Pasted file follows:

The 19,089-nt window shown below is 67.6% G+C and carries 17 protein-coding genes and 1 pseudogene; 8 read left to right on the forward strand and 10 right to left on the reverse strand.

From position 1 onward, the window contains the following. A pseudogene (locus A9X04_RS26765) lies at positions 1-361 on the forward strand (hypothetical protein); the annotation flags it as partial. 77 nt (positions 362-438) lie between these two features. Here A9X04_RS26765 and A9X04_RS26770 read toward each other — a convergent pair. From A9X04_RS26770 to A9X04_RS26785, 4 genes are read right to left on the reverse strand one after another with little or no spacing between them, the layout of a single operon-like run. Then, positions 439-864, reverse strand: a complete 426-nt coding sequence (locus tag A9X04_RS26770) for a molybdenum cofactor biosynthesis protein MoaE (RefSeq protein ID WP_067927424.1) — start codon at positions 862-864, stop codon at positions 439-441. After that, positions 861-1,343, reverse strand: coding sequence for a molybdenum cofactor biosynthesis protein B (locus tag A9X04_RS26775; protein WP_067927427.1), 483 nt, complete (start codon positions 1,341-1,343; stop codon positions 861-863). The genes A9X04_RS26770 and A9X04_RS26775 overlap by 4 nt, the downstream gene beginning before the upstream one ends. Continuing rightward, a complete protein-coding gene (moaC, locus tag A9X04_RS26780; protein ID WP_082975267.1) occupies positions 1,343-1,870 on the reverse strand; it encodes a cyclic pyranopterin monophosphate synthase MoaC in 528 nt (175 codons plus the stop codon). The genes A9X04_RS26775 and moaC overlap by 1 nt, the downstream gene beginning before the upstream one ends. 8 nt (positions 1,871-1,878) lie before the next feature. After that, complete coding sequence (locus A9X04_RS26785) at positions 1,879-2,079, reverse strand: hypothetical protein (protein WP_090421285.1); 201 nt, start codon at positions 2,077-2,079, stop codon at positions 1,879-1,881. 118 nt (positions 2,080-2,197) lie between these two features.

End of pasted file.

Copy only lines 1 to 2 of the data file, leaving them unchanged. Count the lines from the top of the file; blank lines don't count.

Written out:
The 19,089-nt window shown below is 67.6% G+C and carries 17 protein-coding genes and 1 pseudogene; 8 read left to right on the forward strand and 10 right to left on the reverse strand.

From position 1 onward, the window contains the following. A pseudogene (locus A9X04_RS26765) lies at positions 1-361 on the forward strand (hypothetical protein); the annotation flags it as partial. 77 nt (positions 362-438) lie between these two features. Here A9X04_RS26765 and A9X04_RS26770 read toward each other — a convergent pair. From A9X04_RS26770 to A9X04_RS26785, 4 genes are read right to left on the reverse strand one after another with little or no spacing between them, the layout of a single operon-like run. Then, positions 439-864, reverse strand: a complete 426-nt coding sequence (locus tag A9X04_RS26770) for a molybdenum cofactor biosynthesis protein MoaE (RefSeq protein ID WP_067927424.1) — start codon at positions 862-864, stop codon at positions 439-441. After that, positions 861-1,343, reverse strand: coding sequence for a molybdenum cofactor biosynthesis protein B (locus tag A9X04_RS26775; protein WP_067927427.1), 483 nt, complete (start codon positions 1,341-1,343; stop codon positions 861-863). The genes A9X04_RS26770 and A9X04_RS26775 overlap by 4 nt, the downstream gene beginning before the upstream one ends. Continuing rightward, a complete protein-coding gene (moaC, locus tag A9X04_RS26780; protein ID WP_082975267.1) occupies positions 1,343-1,870 on the reverse strand; it encodes a cyclic pyranopterin monophosphate synthase MoaC in 528 nt (175 codons plus the stop codon). The genes A9X04_RS26775 and moaC overlap by 1 nt, the downstream gene beginning before the upstream one ends. 8 nt (positions 1,871-1,878) lie before the next feature. After that, complete coding sequence (locus A9X04_RS26785) at positions 1,879-2,079, reverse strand: hypothetical protein (protein WP_090421285.1); 201 nt, start codon at positions 2,077-2,079, stop codon at positions 1,879-1,881. 118 nt (positions 2,080-2,197) lie between these two features.